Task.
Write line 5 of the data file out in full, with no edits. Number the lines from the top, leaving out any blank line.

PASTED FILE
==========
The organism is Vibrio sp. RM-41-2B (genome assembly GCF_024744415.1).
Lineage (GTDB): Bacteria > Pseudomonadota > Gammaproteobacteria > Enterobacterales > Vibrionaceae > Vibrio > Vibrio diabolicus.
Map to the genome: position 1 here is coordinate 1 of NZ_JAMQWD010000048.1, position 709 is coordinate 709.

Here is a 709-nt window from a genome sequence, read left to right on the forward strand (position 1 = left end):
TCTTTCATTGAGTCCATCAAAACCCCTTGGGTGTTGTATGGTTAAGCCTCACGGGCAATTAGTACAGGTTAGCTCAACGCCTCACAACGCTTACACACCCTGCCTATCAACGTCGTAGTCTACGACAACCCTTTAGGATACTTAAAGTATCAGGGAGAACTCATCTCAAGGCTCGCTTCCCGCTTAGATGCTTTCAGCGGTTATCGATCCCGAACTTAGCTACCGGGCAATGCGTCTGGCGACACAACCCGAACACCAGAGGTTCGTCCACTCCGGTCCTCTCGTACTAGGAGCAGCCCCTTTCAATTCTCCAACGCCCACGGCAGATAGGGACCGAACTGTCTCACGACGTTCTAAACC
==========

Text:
TCTTTCATTGAGTCCATCAAAACCCCTTGGGTGTTGTATGGTTAAGCCTCACGGGCAATTAGTACAGGTTAGCTCAACGCCTCACAACGCTTACACACCCTGCCTATCAACGTCGTAGTCTACGACAACCCTTTAGGATACTTAAAGTATCAGGGAGAACTCATCTCAAGGCTCGCTTCCCGCTTAGATGCTTTCAGCGGTTATCGATCCCGAACTTAGCTACCGGGCAATGCGTCTGGCGACACAACCCGAACACCAGAGGTTCGTCCACTCCGGTCCTCTCGTACTAGGAGCAGCCCCTTTCAATTCTCCAACGCCCACGGCAGATAGGGACCGAACTGTCTCACGACGTTCTAAACC